The Howey Mansion in Florida might not be as well-known as other mansions from the 1900’s era. It might not be as famous, as big or as opulent, but it is packed with a rich history, a fascinating story, and it’s been renovated to capture the original luster.
A massive fan of mansions, palaces, and stately homes, visiting the Howey Mansion has been on my Florida bucket list for a while. I was eying it up when it was derelict. And while the renovated version is delightful, I wish I would have taken a chance to see it before the renovation. On January 27, 1983, it was added to the U.S. National Register of Historic Places.
The Howey Mansion is located at 1001 Citrus Ave. Howey in the Hills, Florida.
I’m going to give you the abbreviated version. If I tell you everything, the tour won’t be as interesting for you.
This 20-room mansion was built in 1925 by William J. Howey, a citrus fruit innovator, being one of the first to ship fruit to England. Howey died of a heart attack in 1938 at the age of 62. Mary Grace Hastings (his wife) continued to live here until she died in 1981. Both Howie and his wife lay at rest on-site in a mausoleum.
The next owner was Marvel Zona, who acquired it in 1984. Long story short, Zona got conned into a reverse mortgage to get funds to assist her sick husband. This resulted in her not being able to pay the mortgage or maintain the mansion. Zona was foreclosed on in 2008, and the estate started its journey as an abandoned building.
Nine years later, in 2017, the property was auctioned and sold to Brad Cowherd, who operates Florida Oranges Land Co. Cowherd paid $630,000 and has invested over a million dollars in restorations.
In May 2018, the Howey Mansion was opened to the public as a venue for special events, weddings, and private parties. You can also tour the mansion, assuming there is not an event taking place.
Inside The Howey Mansion
The mansion is a 7188 square foot, 20 room Mediterranean Revival Style home. None of the rooms feature the original furniture because Marvel Zona sold it while in financial distress. The furniture that is inside is true to the era, and a bonus is you can touch and feel everything given; it’s not a historical artifact. You can even open every door and peek at what’s behind them, an unusual perk that is not common in historic properties.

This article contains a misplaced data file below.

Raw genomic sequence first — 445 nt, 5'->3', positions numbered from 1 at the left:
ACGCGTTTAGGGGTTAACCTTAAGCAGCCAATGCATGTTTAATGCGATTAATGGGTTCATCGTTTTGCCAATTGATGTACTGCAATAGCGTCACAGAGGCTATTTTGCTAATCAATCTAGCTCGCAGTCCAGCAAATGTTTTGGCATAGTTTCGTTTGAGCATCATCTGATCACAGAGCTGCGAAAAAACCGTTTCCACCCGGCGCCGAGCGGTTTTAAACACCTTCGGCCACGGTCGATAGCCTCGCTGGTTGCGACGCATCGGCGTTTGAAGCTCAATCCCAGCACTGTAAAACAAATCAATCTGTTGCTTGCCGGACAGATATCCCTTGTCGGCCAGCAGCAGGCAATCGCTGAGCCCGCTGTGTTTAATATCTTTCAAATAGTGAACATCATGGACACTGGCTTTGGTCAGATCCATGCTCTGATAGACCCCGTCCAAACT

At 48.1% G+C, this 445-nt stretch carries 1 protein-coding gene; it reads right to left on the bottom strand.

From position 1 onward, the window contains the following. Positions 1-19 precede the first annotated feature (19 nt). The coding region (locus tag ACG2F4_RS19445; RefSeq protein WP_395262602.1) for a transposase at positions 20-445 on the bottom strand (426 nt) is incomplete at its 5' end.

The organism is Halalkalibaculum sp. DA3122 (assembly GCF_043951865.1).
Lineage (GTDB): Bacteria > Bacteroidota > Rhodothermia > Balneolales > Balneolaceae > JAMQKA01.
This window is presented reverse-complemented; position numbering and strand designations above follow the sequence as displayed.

The Main Ball Room
The Stair Case
Dining Room, Office, and Library
The Hidden Basement
This was my personal favorite. In 1919, Congress passed the Volstead Act enforcing prohibition under the 18th Amendment. The ban on alcohol was in place until 1933. This did not stop the Howey’s! They installed a secretly hidden basement to stash all of their alcohol. Talk about forwarding thinking!
The first picture is the hidden lock in the library that opens the secret door to the basement.
There are many other rooms to explore, like the kitchen, the sunroom, the bedrooms, and bathrooms. I am not going to share all the photo’s with you; I want to leave some surprises for you. Go check out the mansion yourself, above is only a snapshot of what you will explore. The bedrooms hold some surprises, as do the upper balconies.
Video of Inside The Howey Mansion
Outside The Howey Mansion
Originally, the mansion sat on 15 acres. Much like the furniture, most of the acreage was sold off by Marvel Zona. The Howey Mansion now sits on 4 acres of land. One thing that surprised me is that the mansion is not tucked away in a remote or hidden location. It’s in a residential area. There are houses on the main street, and a busy road runs directly behind the house. If you are facing the home front on, it appears to be a vast estate. Once inside, you can see there is little land at the rear. Regardless, it’s still an impressive estate.
Video of Outside The Howey Mansion
What You Need to Know
Tours run Tuesday through Saturday at 10 am or 2 pm when there isn’t a private event.
It’s possible to rent out the entire mansion and sleep inside the mansion vs. the guest cottage.
You can host a private function here, such as a wedding or a gala.
The rates for hosting events are beyond reasonable, for example, weddings start at around $4,000.
The mausoleum is not open to the public.
If you are remotely interested in architecture or history, the tour of The Howey Mansion is something you will enjoy. The tour explains the entire history of the property, tells you all about the families that have owned it while also sharing all about the city of Howey In The Hills. I loved this tour. It’s excellent value for money, and it’s an alternative to the standard Floridian attractions.
Nikki Webster is a travel writer who covers how to travel while grinding a day job, how to travel without breaking the bank, hotels, cruising, and off-the-beaten-track experiences. She is particularly fond of Florida and writes extensively about the state. She flies around 60,000 miles per year and has visited 54 countries, 50 states, and six continents. You can read all about her travels at www.britonthemove.com.